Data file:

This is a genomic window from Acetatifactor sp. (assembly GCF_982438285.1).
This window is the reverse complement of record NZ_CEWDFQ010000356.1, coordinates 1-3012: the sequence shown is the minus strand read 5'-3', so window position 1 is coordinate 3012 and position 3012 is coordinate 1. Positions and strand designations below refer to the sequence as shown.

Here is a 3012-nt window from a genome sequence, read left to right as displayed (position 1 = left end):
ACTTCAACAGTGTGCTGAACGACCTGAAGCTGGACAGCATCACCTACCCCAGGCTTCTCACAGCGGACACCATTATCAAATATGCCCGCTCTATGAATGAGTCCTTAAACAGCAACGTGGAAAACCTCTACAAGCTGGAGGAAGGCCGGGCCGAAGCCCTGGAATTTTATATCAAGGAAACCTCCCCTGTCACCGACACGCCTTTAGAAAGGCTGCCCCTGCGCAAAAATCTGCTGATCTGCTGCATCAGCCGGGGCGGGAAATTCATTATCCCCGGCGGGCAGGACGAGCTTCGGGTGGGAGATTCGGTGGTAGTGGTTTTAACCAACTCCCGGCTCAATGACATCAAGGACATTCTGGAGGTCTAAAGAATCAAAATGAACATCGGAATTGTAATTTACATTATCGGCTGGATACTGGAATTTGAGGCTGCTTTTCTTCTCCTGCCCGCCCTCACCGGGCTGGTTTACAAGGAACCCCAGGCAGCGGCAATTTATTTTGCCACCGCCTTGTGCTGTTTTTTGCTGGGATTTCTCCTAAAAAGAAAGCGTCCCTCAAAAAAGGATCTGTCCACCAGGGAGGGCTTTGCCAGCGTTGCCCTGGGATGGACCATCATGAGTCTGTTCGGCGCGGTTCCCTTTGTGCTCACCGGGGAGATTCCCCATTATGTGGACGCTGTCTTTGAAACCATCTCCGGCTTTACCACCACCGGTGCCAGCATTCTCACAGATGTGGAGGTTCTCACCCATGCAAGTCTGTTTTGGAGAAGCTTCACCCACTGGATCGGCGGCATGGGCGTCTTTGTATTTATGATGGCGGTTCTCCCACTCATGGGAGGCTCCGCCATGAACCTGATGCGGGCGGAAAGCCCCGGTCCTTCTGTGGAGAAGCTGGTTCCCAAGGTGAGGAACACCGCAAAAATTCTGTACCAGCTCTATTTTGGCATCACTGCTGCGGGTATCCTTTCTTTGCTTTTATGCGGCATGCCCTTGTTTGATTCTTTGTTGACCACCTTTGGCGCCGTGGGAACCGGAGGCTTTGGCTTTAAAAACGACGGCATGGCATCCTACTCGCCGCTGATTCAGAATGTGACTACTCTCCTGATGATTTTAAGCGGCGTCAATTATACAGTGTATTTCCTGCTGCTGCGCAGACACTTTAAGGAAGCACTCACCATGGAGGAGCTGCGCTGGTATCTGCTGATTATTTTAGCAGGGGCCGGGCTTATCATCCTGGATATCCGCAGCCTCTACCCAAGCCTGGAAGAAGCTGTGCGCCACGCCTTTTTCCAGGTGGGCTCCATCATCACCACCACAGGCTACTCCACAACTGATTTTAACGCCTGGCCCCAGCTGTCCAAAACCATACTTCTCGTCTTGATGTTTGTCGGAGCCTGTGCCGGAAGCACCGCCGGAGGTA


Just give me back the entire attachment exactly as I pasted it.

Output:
This is a genomic window from Acetatifactor sp. (assembly GCF_982438285.1).
This window is the reverse complement of record NZ_CEWDFQ010000356.1, coordinates 1-3012: the sequence shown is the minus strand read 5'-3', so window position 1 is coordinate 3012 and position 3012 is coordinate 1. Positions and strand designations below refer to the sequence as shown.

Here is a 3012-nt window from a genome sequence, read left to right as displayed (position 1 = left end):
ACTTCAACAGTGTGCTGAACGACCTGAAGCTGGACAGCATCACCTACCCCAGGCTTCTCACAGCGGACACCATTATCAAATATGCCCGCTCTATGAATGAGTCCTTAAACAGCAACGTGGAAAACCTCTACAAGCTGGAGGAAGGCCGGGCCGAAGCCCTGGAATTTTATATCAAGGAAACCTCCCCTGTCACCGACACGCCTTTAGAAAGGCTGCCCCTGCGCAAAAATCTGCTGATCTGCTGCATCAGCCGGGGCGGGAAATTCATTATCCCCGGCGGGCAGGACGAGCTTCGGGTGGGAGATTCGGTGGTAGTGGTTTTAACCAACTCCCGGCTCAATGACATCAAGGACATTCTGGAGGTCTAAAGAATCAAAATGAACATCGGAATTGTAATTTACATTATCGGCTGGATACTGGAATTTGAGGCTGCTTTTCTTCTCCTGCCCGCCCTCACCGGGCTGGTTTACAAGGAACCCCAGGCAGCGGCAATTTATTTTGCCACCGCCTTGTGCTGTTTTTTGCTGGGATTTCTCCTAAAAAGAAAGCGTCCCTCAAAAAAGGATCTGTCCACCAGGGAGGGCTTTGCCAGCGTTGCCCTGGGATGGACCATCATGAGTCTGTTCGGCGCGGTTCCCTTTGTGCTCACCGGGGAGATTCCCCATTATGTGGACGCTGTCTTTGAAACCATCTCCGGCTTTACCACCACCGGTGCCAGCATTCTCACAGATGTGGAGGTTCTCACCCATGCAAGTCTGTTTTGGAGAAGCTTCACCCACTGGATCGGCGGCATGGGCGTCTTTGTATTTATGATGGCGGTTCTCCCACTCATGGGAGGCTCCGCCATGAACCTGATGCGGGCGGAAAGCCCCGGTCCTTCTGTGGAGAAGCTGGTTCCCAAGGTGAGGAACACCGCAAAAATTCTGTACCAGCTCTATTTTGGCATCACTGCTGCGGGTATCCTTTCTTTGCTTTTATGCGGCATGCCCTTGTTTGATTCTTTGTTGACCACCTTTGGCGCCGTGGGAACCGGAGGCTTTGGCTTTAAAAACGACGGCATGGCATCCTACTCGCCGCTGATTCAGAATGTGACTACTCTCCTGATGATTTTAAGCGGCGTCAATTATACAGTGTATTTCCTGCTGCTGCGCAGACACTTTAAGGAAGCACTCACCATGGAGGAGCTGCGCTGGTATCTGCTGATTATTTTAGCAGGGGCCGGGCTTATCATCCTGGATATCCGCAGCCTCTACCCAAGCCTGGAAGAAGCTGTGCGCCACGCCTTTTTCCAGGTGGGCTCCATCATCACCACCACAGGCTACTCCACAACTGATTTTAACGCCTGGCCCCAGCTGTCCAAAACCATACTTCTCGTCTTGATGTTTGTCGGAGCCTGTGCCGGAAGCACCGCCGGAGGTA